Ms PATTEN (Northern Metropolitan) — My adjournment matter today is for the Minister for Mental Health, Mr Foley. The request that I am making and the action I am calling for is that the government immediately introduce a substance testing pilot scheme.
In the last week we saw another tragedy unfold with the death of Riki Stephens from the Heathcote Saints Football club. He was one of 16 people who were hospitalised on the Gold Coast as a result of taking something — we are not sure what. It could have been one of the synthetic substances called NBOMe; it could have been another called Flakka. They all thought they were taking MDMA, but they were not. This goes to the heart of why substance testing is necessary. People just do not know what they are taking.
Many of my colleagues in here say, ‘Well, just say no. Don’t take them.’ How is that going? It is not going well. A former US president’s wife started the ‘Just Say No’ campaign. It did not work. It did not reduce the number of people taking drugs. It did not reduce the harm related to people taking drugs. In fact just last week the United Nations Office on Drugs and Crime, which is one of the most conservative organisations that deals with drugs, when it came to its drug policies stated that ‘Best practice will be to endorse substance testing’. This is the United Nations Office on Drugs and Crime. They probably started the ‘Just Say No’ campaign; they certainly started a lot of the international conventions on it.
We know that 11 per cent of 20 to 29-year-olds have taken ecstasy in the last 12 months — or what they thought was ecstasy — and 7 per cent of 18 to 19-year-olds have taken ecstasy, so it is happening. They need to know what they are taking. Their friends are buying them something and they are thinking that it is all right — and sometimes it is. If we had people going into a supermarket not knowing what they were taking or what they were buying, it would be an outrage.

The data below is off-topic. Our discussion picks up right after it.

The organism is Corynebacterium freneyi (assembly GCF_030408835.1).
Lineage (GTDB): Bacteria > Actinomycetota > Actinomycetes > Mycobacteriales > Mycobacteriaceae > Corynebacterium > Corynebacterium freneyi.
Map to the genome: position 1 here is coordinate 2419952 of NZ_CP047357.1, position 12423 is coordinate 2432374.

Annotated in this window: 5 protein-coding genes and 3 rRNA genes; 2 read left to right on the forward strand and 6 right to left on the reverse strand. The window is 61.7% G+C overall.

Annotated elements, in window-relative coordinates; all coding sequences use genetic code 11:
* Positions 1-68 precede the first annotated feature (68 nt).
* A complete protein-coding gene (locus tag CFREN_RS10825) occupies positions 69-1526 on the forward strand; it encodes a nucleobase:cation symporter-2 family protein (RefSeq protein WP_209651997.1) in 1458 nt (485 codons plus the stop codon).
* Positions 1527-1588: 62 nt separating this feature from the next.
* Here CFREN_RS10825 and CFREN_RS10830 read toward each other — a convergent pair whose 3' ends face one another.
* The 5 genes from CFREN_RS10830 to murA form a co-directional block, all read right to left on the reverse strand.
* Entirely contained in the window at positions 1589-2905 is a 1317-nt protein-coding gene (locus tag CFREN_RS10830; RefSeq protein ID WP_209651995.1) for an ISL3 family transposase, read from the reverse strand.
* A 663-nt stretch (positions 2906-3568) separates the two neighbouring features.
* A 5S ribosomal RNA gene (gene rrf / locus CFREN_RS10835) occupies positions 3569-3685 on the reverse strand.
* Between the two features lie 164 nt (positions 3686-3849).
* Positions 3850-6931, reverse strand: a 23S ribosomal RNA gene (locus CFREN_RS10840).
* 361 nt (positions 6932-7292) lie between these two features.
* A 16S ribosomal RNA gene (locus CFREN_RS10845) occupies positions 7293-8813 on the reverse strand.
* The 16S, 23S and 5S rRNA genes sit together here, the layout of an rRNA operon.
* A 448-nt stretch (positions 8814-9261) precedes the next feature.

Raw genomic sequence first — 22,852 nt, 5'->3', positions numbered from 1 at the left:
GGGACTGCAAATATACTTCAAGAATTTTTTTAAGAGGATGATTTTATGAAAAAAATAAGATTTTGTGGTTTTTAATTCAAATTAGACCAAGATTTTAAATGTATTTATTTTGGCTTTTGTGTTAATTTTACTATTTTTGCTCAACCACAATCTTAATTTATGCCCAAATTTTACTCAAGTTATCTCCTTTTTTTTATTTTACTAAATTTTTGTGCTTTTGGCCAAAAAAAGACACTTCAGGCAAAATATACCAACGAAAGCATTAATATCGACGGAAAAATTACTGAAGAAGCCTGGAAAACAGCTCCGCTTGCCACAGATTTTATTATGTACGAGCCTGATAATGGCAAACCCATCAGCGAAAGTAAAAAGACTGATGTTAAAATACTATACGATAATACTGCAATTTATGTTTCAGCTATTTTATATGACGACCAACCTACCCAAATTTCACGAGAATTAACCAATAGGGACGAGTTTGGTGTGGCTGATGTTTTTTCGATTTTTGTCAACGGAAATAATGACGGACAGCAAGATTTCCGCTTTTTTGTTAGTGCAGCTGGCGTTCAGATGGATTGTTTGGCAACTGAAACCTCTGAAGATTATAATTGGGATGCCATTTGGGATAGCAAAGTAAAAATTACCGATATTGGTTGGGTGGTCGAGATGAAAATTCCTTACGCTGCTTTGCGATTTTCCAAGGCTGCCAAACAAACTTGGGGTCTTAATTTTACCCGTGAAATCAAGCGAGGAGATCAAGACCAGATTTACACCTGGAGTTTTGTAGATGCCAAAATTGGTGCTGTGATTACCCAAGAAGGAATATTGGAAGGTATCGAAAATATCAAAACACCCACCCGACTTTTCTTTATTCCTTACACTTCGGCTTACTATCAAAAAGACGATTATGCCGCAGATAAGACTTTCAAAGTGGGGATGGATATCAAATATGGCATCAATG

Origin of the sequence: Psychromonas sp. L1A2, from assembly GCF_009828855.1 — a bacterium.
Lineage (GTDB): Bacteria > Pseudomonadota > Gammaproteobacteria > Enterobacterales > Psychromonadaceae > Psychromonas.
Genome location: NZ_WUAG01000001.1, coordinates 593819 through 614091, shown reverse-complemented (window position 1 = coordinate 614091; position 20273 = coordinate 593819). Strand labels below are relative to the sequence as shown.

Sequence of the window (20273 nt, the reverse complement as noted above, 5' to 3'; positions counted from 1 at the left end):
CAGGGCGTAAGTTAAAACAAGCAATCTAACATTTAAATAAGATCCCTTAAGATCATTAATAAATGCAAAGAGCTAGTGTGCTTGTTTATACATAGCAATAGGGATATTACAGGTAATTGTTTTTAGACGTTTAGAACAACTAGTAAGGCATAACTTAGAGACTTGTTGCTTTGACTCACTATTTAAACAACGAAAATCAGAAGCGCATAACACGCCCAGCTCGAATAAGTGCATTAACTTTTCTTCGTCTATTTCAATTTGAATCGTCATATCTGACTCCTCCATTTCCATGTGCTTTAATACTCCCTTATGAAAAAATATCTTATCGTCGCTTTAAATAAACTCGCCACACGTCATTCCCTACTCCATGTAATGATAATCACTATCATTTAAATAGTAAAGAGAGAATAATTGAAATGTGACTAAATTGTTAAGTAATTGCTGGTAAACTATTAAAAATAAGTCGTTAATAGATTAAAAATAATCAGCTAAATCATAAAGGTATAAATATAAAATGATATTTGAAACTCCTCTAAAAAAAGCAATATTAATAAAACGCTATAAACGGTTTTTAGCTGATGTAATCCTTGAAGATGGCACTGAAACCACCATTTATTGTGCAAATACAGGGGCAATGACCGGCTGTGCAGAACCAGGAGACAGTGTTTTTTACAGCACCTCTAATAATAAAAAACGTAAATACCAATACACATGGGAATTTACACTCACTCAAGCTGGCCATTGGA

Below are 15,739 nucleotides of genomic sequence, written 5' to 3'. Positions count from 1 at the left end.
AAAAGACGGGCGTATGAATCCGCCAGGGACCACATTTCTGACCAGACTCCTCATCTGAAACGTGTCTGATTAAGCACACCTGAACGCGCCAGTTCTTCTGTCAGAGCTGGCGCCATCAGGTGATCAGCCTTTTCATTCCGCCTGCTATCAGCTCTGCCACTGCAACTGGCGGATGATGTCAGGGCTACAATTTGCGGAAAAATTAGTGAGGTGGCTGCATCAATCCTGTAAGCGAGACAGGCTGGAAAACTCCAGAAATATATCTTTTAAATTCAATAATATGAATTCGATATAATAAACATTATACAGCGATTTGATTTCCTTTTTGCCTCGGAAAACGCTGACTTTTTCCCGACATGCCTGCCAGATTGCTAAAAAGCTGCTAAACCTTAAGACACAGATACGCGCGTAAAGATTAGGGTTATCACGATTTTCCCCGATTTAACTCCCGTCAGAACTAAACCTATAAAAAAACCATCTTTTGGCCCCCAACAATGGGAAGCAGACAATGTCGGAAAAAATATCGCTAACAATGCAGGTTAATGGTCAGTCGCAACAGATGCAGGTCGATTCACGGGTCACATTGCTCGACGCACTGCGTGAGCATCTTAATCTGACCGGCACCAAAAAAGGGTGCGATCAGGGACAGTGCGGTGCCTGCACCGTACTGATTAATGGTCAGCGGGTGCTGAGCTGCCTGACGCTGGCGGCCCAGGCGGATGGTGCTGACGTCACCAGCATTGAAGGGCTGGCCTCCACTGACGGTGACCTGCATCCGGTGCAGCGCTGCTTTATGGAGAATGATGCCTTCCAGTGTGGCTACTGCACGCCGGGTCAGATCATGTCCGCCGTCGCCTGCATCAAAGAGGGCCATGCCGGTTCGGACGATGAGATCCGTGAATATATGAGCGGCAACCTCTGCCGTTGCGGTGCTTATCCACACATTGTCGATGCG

Yes, I know these substances are not legal, but that is not stopping children from taking them. If we are to stop children from dying, we need to have best practice, and best practice is pill testing. We are seeing it in the Netherlands, Switzerland, Austria, Belgium, Germany, Spain and France. Studies in those jurisdictions show that two-thirds of people who had their drugs tested went on to not consume them. This is a powerful harm-minimisation strategy.
Substance testing works; it changes people’s choices and it saves people’s lives. Given the tragedies that we have seen happening recently, I implore the minister to adopt a pilot pill testing project this summer to save lives, because a number of youth festivals will be happening in our state over that time.
The Victorian Government provides more than $17 million per year to support a number of evidence-based harm reduction activities that are designed to reduce the harm to people who currently use alcohol and other drugs.
As part of this, the Victorian Government provides funding to Harm Reduction Victoria for the Dancewize program, which involves peer educators attending dance parties, festivals and nightclubs.
Drug related overdose can occur for any number of reasons including the size, weight and general health of a person, as well as whether the person is used to taking a particular drug or if they have taken other drugs at the same time. Pill testing kits are not a guarantee against overdose.
The Victorian Government is investing $192.5 million in 2016-17 to reduce the harm associated with alcohol and other drug use, including expanded access to treatment for people with issues relating to alcohol and other drug use.